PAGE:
If you’re feeling stressed and want to take advantage of the health benefits of spending time in nature—which studies say can reduce depression and anxiety, lower blood pressure, cut the risk of other diseases, and boost creativity and cognitive abilities—you might want to aim for two hours outside a week.
A new study looked at data from a U.K. government survey that asked nearly 20,000 people in the U.K. to track their activities for a week. Those who spent two hours in nature, whether that happened in one trip or several smaller visits to a park, were significantly more likely to report better health and well-being than those who spent less time outside. After about 200-300 total minutes outside, the effect peaked.
It’s one of the first studies to try to quantify exactly how much time people should spend outside. The researchers, based at University of Exeter Medical School, saw that doctors were beginning to get questions from patients about the benefits of exposure to nature. “They’re coming to us and saying ‘Doctor, how long do I have to spend?'” says Mathew White, an environmental psychologist and senior lecturer at the university and lead author of the study. “And doctors are saying, ‘We don’t really know.’ So what we’re trying to do here is give doctors and patients the kind of evidence base that they can say, why don’t you try two hours a week?’
White says that the researchers didn’t know what length of time to expect to be beneficial. “We were really relieved it was two hours and not 12 hours,” he says. “Two hours is doable.” It also didn’t matter if the visits were short, as long as they added up to at least two hours. “This could be accumulated over the week: A half hour here, half an hour there, and before you know it, you know, you’ve achieved two hours. Still, 60% of our sample weren’t getting out in nature for that amount of time a week.” By making small changes to increase that time, it’s likely that people could benefit.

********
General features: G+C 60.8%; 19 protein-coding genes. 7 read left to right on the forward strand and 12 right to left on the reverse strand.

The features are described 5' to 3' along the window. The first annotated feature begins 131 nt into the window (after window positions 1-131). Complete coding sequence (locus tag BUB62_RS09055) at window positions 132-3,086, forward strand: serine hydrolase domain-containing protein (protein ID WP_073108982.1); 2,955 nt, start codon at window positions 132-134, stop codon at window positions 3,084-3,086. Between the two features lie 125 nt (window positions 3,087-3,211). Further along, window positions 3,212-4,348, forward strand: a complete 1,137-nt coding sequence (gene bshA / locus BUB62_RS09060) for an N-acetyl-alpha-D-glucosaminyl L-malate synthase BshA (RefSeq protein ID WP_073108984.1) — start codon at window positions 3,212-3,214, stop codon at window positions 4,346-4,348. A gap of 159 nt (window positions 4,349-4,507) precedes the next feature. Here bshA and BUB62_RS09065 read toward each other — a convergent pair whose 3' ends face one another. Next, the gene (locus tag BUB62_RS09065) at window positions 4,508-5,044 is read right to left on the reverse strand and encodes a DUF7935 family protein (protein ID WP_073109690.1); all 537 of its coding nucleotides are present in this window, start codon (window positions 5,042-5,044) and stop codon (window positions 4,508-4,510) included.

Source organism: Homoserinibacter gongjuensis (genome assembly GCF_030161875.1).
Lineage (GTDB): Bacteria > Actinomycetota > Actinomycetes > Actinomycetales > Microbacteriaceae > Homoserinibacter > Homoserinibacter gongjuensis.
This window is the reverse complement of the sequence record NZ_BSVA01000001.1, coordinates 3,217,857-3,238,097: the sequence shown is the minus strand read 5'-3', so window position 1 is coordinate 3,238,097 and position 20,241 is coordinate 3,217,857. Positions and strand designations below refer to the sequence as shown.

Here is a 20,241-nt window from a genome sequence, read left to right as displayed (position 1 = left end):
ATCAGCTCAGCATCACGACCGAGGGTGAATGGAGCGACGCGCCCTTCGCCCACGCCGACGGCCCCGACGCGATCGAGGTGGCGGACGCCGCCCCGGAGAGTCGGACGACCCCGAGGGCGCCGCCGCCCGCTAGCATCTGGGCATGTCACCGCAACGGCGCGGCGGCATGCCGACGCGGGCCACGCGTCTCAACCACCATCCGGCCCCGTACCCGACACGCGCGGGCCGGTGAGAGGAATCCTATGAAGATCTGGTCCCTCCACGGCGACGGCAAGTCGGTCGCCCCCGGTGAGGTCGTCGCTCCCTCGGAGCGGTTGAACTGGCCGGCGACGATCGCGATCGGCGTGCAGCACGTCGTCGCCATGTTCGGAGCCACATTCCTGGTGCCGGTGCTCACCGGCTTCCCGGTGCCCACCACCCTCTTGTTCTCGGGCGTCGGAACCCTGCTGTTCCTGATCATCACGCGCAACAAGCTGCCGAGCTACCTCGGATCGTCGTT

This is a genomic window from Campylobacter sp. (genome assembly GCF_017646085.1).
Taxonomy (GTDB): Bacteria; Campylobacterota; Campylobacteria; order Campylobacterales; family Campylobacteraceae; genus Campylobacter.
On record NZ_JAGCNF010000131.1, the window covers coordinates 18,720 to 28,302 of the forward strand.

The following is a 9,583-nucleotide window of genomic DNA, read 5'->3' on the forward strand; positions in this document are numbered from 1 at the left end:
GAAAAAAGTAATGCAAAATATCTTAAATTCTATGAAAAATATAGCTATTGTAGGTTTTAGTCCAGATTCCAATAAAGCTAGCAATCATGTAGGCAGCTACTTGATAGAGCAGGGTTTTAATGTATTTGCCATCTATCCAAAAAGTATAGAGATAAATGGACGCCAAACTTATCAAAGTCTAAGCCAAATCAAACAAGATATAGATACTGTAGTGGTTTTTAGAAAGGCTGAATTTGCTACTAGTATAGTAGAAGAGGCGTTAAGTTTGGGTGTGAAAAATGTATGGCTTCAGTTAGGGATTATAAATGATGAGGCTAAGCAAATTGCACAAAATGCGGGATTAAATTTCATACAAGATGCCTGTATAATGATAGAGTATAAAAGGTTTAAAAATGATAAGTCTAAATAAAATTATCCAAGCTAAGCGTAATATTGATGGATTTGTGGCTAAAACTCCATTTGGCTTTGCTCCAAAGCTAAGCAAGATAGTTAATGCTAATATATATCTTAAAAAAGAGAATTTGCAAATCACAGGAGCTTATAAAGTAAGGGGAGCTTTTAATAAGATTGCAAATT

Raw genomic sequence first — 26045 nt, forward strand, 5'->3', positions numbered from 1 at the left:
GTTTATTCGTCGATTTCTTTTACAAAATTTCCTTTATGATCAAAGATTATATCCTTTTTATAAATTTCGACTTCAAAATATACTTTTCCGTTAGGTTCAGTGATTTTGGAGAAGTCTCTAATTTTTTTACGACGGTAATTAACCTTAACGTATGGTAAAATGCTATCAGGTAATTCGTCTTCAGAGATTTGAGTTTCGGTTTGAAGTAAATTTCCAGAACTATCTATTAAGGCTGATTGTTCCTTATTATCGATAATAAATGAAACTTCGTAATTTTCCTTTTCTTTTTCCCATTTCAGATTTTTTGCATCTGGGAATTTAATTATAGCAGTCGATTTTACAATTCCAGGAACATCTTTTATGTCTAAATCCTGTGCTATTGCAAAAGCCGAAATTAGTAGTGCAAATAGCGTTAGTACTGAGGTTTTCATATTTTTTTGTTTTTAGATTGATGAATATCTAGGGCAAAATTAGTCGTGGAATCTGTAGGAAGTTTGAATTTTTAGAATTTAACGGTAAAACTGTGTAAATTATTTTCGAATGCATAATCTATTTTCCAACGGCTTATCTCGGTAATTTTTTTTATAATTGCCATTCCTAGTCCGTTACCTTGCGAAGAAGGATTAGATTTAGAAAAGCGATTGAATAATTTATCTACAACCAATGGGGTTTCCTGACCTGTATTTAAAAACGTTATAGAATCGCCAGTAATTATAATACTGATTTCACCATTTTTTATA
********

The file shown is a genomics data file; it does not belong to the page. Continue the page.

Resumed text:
If you’re trying to count up your minutes, know that outside doesn’t just mean walking to the store or spending time in your backyard. The study says it looked at “open spaces in and around towns and cities, including parks, canals, and nature areas; the coast and beaches; and the countryside including farmland, woodland, hills and rivers.” So it will take some effort to get the time you need—though most of the locations the subjects visited were within two miles of their homes—but it may be worth it.
The benefits were separate from any exercise that people got while outside. “The exercise is good in and of itself,” he says. “This is the benefit on top. And one way we know that is because a big proportion of our sample are not exercising—let alone in a park—and they’re still showing benefits to the health and well-being from sitting down and having picnics and that kind of stuff.”
It’s the first study to look at the effect of visiting nature over a week, and it’s also one of the first to look at the effects on such a large group of people—young and old, male and female, urban and rural, rich and poor. It could be the first step in developing a new government guideline that recommends a particular amount of time outside, similar to the guidelines for exercise.
Doctors in some health centers are already beginning to “prescribe” nature to patients; in Scotland, for example, the National Health Service in the Shetland Islands recommends walks on the beach and other outdoor activities. But more studies like this could help make those prescriptions most effective. The next step, White says, will be to build on this research, which looked at data from a single week. “What we really need is a longitudinal cohort of a few thousand people that we monitor for a few years to see what happens when they change their exposure to nature and what happens in the period afterward—months and years—to their health and well-being,” he says.